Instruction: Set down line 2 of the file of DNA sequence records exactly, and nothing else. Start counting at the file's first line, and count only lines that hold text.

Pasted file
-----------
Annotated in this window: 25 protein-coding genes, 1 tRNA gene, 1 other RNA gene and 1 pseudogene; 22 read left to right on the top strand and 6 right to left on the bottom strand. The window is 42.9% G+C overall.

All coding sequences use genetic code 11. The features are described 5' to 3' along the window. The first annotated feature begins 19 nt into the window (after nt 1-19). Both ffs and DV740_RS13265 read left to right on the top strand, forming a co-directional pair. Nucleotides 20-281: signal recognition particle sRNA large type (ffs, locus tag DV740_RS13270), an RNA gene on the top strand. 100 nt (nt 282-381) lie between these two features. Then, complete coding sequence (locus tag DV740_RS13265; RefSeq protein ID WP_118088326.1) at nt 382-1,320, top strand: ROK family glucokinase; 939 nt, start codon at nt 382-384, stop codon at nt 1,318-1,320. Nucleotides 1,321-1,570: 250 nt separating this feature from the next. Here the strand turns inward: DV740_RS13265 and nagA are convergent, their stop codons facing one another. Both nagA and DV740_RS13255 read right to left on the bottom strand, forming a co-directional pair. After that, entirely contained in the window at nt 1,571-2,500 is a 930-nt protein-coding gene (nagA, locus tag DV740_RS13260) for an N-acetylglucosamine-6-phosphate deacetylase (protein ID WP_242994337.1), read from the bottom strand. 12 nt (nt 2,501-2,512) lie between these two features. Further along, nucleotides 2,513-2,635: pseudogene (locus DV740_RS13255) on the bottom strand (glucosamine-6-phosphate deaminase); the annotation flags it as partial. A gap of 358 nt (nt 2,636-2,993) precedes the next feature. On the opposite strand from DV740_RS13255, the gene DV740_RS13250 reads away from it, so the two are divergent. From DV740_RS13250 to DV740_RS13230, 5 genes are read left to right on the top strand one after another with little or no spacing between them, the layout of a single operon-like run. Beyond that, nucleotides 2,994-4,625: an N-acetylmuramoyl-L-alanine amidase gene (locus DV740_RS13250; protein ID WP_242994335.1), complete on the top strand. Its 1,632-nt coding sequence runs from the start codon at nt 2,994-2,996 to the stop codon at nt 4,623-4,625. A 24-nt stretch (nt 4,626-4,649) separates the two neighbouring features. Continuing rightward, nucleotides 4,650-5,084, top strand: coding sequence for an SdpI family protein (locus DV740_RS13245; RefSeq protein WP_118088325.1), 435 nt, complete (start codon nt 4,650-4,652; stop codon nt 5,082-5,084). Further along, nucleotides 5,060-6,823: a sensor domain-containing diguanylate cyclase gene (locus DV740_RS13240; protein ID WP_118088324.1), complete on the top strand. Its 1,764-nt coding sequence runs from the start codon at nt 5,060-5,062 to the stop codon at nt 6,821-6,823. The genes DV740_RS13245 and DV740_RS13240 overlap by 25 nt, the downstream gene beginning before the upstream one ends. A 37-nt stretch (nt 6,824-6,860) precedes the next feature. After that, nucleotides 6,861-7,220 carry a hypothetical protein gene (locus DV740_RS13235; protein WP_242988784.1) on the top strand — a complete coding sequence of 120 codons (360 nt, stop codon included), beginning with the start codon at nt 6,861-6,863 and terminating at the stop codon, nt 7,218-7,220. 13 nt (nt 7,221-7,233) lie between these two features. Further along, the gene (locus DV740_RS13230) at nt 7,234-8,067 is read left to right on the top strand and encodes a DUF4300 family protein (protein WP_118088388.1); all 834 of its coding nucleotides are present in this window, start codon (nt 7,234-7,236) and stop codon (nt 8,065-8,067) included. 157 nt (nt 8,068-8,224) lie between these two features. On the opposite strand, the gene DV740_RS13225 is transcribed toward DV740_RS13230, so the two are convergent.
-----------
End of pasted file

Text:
All coding sequences use genetic code 11. The features are described 5' to 3' along the window. The first annotated feature begins 19 nt into the window (after nt 1-19). Both ffs and DV740_RS13265 read left to right on the top strand, forming a co-directional pair. Nucleotides 20-281: signal recognition particle sRNA large type (ffs, locus tag DV740_RS13270), an RNA gene on the top strand. 100 nt (nt 282-381) lie between these two features. Then, complete coding sequence (locus tag DV740_RS13265; RefSeq protein ID WP_118088326.1) at nt 382-1,320, top strand: ROK family glucokinase; 939 nt, start codon at nt 382-384, stop codon at nt 1,318-1,320. Nucleotides 1,321-1,570: 250 nt separating this feature from the next. Here the strand turns inward: DV740_RS13265 and nagA are convergent, their stop codons facing one another. Both nagA and DV740_RS13255 read right to left on the bottom strand, forming a co-directional pair. After that, entirely contained in the window at nt 1,571-2,500 is a 930-nt protein-coding gene (nagA, locus tag DV740_RS13260) for an N-acetylglucosamine-6-phosphate deacetylase (protein ID WP_242994337.1), read from the bottom strand. 12 nt (nt 2,501-2,512) lie between these two features. Further along, nucleotides 2,513-2,635: pseudogene (locus DV740_RS13255) on the bottom strand (glucosamine-6-phosphate deaminase); the annotation flags it as partial. A gap of 358 nt (nt 2,636-2,993) precedes the next feature. On the opposite strand from DV740_RS13255, the gene DV740_RS13250 reads away from it, so the two are divergent. From DV740_RS13250 to DV740_RS13230, 5 genes are read left to right on the top strand one after another with little or no spacing between them, the layout of a single operon-like run. Beyond that, nucleotides 2,994-4,625: an N-acetylmuramoyl-L-alanine amidase gene (locus DV740_RS13250; protein ID WP_242994335.1), complete on the top strand. Its 1,632-nt coding sequence runs from the start codon at nt 2,994-2,996 to the stop codon at nt 4,623-4,625. A 24-nt stretch (nt 4,626-4,649) separates the two neighbouring features. Continuing rightward, nucleotides 4,650-5,084, top strand: coding sequence for an SdpI family protein (locus DV740_RS13245; RefSeq protein WP_118088325.1), 435 nt, complete (start codon nt 4,650-4,652; stop codon nt 5,082-5,084). Further along, nucleotides 5,060-6,823: a sensor domain-containing diguanylate cyclase gene (locus DV740_RS13240; protein ID WP_118088324.1), complete on the top strand. Its 1,764-nt coding sequence runs from the start codon at nt 5,060-5,062 to the stop codon at nt 6,821-6,823. The genes DV740_RS13245 and DV740_RS13240 overlap by 25 nt, the downstream gene beginning before the upstream one ends. A 37-nt stretch (nt 6,824-6,860) precedes the next feature. After that, nucleotides 6,861-7,220 carry a hypothetical protein gene (locus DV740_RS13235; protein WP_242988784.1) on the top strand — a complete coding sequence of 120 codons (360 nt, stop codon included), beginning with the start codon at nt 6,861-6,863 and terminating at the stop codon, nt 7,218-7,220. 13 nt (nt 7,221-7,233) lie between these two features. Further along, the gene (locus DV740_RS13230) at nt 7,234-8,067 is read left to right on the top strand and encodes a DUF4300 family protein (protein WP_118088388.1); all 834 of its coding nucleotides are present in this window, start codon (nt 7,234-7,236) and stop codon (nt 8,065-8,067) included. 157 nt (nt 8,068-8,224) lie between these two features. On the opposite strand, the gene DV740_RS13225 is transcribed toward DV740_RS13230, so the two are convergent.